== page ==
Dodging the Draft in Dogy Ways

There is an article up on YNET about Charedi yeshiva students who dodge the draft by feigning minor insanity.

I told them that I tried to commit suicide when I was younger, but it wasn’t enough. When the mental health officer said he wouldn’t release me, I told him I hated Arabs – so he lowered my medical profile to 21. Later on, a committee approved it, and I was out.”

As the article points out, not everyone who claims a draft exemption based on mental reasons are frauds. There are people who are really not mentally suitable for army service. And the mental clause for draft exemption isn’t the most common form of draft exemption. That honor falls to the תורתו אמנותו, the Torah is his occupation, exemption, which depending on the extent of its use, may actually be a very valid exemption, depending on one’s viewpoint.

I do not want to enter here into the discussion of whether and in what measure that exemption is commendable, nor whether serving in the Israeli military is a mitzvah or something best avoided. That’s been extensively discussed elsewhere.

But I am very troubled by the fact that people would lie in order to avoid the draft. The Torah commands that we stay away from lying (Shemot 23:7, Keep thee far from a false matter), prohibits lying (Vayiqra 19:11, Ye shall not … lie one to another), and particularly prohibits misrepresenting facts in matters that may bring about monetary loss to another party (Vayiqra 25:17, And ye shall not wrong one another).

[UPDATE 20101221 at 20:26: The Oral Law provides the context in which the full biblical force of the  above three prohibitions applies. The last one prohibits hurting others by agency of our speech, all the more so our actions; this prohibition may apply here, as a potential draftee drives the officers and medical personnel nuts, and even recruits them to join in his deception. The middle one applies in the context of misappropriating material possessions through fraud. However, the first one applies in all situations. Furthermore, fooling others falls under the general prohibition of geneivat da’at, “stealing the mind,” i.e. fooling others in material matters, which may apply here, too, as society has rightly legislated a fair draft.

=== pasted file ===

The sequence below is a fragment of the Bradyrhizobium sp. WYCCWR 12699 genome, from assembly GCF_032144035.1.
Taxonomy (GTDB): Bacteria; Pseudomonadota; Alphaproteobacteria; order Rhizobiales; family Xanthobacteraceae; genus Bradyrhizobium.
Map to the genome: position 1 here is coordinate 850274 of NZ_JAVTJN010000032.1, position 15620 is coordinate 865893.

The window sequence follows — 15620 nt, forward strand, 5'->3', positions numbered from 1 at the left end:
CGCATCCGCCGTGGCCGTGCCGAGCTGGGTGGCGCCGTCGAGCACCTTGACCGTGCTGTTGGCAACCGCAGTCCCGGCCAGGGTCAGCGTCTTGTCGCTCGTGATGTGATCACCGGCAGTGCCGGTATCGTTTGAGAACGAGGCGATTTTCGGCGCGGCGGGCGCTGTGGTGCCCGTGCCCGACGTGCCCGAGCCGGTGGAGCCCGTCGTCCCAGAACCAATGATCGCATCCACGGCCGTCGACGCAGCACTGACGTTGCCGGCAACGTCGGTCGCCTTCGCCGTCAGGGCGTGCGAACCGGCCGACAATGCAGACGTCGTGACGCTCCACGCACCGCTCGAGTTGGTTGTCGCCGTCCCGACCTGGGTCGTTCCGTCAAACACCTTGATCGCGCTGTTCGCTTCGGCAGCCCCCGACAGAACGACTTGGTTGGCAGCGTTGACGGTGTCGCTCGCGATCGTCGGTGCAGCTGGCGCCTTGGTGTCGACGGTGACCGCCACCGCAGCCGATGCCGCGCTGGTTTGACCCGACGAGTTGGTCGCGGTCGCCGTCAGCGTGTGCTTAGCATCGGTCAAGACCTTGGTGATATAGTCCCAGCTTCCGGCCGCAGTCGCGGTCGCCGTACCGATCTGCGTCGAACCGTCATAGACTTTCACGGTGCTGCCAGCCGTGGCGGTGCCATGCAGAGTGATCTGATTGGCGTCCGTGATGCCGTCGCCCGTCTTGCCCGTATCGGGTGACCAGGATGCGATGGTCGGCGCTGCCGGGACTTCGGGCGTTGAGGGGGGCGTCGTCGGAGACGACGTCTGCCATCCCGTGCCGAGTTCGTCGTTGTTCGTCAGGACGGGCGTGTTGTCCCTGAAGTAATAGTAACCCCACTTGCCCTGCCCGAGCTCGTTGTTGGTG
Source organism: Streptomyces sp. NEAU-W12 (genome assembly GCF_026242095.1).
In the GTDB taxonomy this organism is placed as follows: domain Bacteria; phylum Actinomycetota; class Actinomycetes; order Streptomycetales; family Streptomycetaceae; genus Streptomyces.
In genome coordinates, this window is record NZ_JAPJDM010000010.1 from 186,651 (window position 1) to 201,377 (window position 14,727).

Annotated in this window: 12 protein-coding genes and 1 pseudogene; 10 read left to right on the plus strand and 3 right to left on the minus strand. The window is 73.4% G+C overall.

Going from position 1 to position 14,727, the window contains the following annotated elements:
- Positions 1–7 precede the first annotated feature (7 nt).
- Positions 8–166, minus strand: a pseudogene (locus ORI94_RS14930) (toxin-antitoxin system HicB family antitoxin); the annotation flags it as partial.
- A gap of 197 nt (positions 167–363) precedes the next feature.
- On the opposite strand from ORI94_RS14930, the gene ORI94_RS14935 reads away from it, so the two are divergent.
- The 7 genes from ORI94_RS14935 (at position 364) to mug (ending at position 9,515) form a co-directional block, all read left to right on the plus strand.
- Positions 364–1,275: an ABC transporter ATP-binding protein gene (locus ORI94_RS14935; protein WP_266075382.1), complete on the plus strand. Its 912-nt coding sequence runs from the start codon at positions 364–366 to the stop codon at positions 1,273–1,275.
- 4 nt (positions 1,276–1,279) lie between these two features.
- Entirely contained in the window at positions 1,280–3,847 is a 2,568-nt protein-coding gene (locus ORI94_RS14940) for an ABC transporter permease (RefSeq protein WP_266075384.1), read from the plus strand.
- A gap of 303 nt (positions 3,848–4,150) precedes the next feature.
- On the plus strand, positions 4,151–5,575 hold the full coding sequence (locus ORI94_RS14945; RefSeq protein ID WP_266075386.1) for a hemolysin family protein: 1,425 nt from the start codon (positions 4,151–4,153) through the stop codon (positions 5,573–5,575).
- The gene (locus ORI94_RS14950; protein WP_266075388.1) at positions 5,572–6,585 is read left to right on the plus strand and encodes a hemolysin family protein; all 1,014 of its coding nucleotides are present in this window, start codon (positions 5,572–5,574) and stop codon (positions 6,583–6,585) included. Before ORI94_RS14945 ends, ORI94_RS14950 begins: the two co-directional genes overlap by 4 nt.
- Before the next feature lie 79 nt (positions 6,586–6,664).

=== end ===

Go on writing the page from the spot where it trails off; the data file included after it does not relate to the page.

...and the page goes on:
Note how the law does grant an exemption to those who study Torah all day; those who fraudulently and crookedly seek this psychiatric exemption are those who are probably no longer learning Torah full time. To fool society into granting them a draft exemption surely sounds like geneivat da’at to me.]

Even accepting the widespread Chareidi position that in the present secular Israel, it would be a good thing to avoid the draft, how do they justify lying for this? And causing harm to the army?

By the way, while this phenomenon of lying to avoid a draft is not very widespread, and is really a holdover from the days of the Czarist draft, which was antisemitically motivated, nonetheless, the phenomenon has existed outside of Israel, too, even in recent decades. Growing up in Belgium, a democratic country respectful of minorities, which still had a draft then, I do recall every once in a while hearing of someone who claimed an exemption based on mental insanity. But the Torah prohibits lying or wronging someone else, regardless of whom we would lie to or wrong, be they Jew or gentile. What justification permitted transgressing three biblical prohibitions?

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2 Responses to Dodging the Draft in Dogy Ways

  1. Cheski says:

    Going to the army will expose you to giluy arayos and, if you are properly insulated against a non-religious environment, chances are great you may frei out (read: wear a srugi instead of a shtreimel).

    So öppis?

    • gutman says:

      With or without army one can also be exposed to more stupidity that you already deserve by having such foolish thoughts in one’s mind,
      how should I call that? chossid shotey”? that’s it?

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